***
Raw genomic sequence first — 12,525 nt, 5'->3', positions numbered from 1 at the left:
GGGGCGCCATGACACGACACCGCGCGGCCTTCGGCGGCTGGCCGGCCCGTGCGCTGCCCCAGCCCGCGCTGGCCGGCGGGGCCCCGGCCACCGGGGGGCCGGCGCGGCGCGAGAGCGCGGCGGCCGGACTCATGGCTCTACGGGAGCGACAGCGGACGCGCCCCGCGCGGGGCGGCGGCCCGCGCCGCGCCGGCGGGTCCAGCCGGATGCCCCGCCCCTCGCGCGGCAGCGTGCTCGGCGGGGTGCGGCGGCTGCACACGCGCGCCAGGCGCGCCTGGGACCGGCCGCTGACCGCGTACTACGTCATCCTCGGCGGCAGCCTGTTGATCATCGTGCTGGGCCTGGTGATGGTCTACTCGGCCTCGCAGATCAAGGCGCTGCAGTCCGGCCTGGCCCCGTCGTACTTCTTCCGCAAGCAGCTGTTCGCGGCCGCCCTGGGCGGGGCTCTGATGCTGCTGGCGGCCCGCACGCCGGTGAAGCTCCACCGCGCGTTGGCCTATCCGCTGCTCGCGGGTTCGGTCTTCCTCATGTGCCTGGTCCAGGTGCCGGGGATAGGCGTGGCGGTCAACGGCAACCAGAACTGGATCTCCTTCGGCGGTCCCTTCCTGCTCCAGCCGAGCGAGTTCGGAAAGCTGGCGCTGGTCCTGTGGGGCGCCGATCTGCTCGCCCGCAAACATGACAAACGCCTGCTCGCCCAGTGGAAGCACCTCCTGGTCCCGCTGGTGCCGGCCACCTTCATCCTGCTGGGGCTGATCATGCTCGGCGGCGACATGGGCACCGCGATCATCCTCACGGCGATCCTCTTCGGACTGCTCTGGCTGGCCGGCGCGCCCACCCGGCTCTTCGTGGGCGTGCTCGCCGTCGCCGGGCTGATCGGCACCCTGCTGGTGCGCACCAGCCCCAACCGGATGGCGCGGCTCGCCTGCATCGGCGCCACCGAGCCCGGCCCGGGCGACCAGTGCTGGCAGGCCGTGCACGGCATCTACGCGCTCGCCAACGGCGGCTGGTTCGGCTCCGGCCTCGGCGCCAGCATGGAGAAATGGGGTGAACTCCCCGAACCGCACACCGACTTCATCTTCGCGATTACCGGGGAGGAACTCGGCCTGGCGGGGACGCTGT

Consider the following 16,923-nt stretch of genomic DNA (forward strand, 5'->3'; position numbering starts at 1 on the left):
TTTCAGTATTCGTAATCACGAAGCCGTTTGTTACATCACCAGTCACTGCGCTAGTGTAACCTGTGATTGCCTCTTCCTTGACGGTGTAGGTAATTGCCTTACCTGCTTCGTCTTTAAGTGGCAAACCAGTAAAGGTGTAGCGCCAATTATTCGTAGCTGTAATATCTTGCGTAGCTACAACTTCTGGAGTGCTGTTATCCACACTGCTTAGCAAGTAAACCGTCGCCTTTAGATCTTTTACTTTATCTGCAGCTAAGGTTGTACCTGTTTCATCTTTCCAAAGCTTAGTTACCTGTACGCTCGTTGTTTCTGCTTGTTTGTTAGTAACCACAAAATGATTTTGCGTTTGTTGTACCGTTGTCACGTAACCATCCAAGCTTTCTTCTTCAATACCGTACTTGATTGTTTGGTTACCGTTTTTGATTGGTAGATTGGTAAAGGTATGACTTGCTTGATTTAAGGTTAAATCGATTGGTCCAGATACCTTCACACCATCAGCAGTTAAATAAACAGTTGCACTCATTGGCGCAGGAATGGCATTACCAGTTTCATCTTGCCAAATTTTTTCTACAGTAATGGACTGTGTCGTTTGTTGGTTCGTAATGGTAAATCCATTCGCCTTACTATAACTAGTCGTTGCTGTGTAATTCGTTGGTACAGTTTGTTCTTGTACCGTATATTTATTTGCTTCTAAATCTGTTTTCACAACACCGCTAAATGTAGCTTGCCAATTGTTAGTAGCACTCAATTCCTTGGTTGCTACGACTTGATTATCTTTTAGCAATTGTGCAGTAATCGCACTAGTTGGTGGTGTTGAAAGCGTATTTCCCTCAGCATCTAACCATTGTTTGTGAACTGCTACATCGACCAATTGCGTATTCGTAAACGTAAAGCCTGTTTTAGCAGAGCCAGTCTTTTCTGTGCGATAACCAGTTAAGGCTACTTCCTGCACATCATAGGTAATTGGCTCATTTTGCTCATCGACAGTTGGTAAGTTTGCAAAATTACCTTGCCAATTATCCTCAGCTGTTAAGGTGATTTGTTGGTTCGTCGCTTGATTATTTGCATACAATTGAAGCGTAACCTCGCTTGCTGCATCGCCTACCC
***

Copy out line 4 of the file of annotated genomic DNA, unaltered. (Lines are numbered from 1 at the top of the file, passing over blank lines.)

TTTCAGTATTCGTAATCACGAAGCCGTTTGTTACATCACCAGTCACTGCGCTAGTGTAACCTGTGATTGCCTCTTCCTTGACGGTGTAGGTAATTGCCTTACCTGCTTCGTCTTTAAGTGGCAAACCAGTAAAGGTGTAGCGCCAATTATTCGTAGCTGTAATATCTTGCGTAGCTACAACTTCTGGAGTGCTGTTATCCACACTGCTTAGCAAGTAAACCGTCGCCTTTAGATCTTTTACTTTATCTGCAGCTAAGGTTGTACCTGTTTCATCTTTCCAAAGCTTAGTTACCTGTACGCTCGTTGTTTCTGCTTGTTTGTTAGTAACCACAAAATGATTTTGCGTTTGTTGTACCGTTGTCACGTAACCATCCAAGCTTTCTTCTTCAATACCGTACTTGATTGTTTGGTTACCGTTTTTGATTGGTAGATTGGTAAAGGTATGACTTGCTTGATTTAAGGTTAAATCGATTGGTCCAGATACCTTCACACCATCAGCAGTTAAATAAACAGTTGCACTCATTGGCGCAGGAATGGCATTACCAGTTTCATCTTGCCAAATTTTTTCTACAGTAATGGACTGTGTCGTTTGTTGGTTCGTAATGGTAAATCCATTCGCCTTACTATAACTAGTCGTTGCTGTGTAATTCGTTGGTACAGTTTGTTCTTGTACCGTATATTTATTTGCTTCTAAATCTGTTTTCACAACACCGCTAAATGTAGCTTGCCAATTGTTAGTAGCACTCAATTCCTTGGTTGCTACGACTTGATTATCTTTTAGCAATTGTGCAGTAATCGCACTAGTTGGTGGTGTTGAAAGCGTATTTCCCTCAGCATCTAACCATTGTTTGTGAACTGCTACATCGACCAATTGCGTATTCGTAAACGTAAAGCCTGTTTTAGCAGAGCCAGTCTTTTCTGTGCGATAACCAGTTAAGGCTACTTCCTGCACATCATAGGTAATTGGCTCATTTTGCTCATCGACAGTTGGTAAGTTTGCAAAATTACCTTGCCAATTATCCTCAGCTGTTAAGGTGATTTGTTGGTTCGTCGCTTGATTATTTGCATACAATTGAAGCGTAACCTCGCTTGCTGCATCGCCTACCC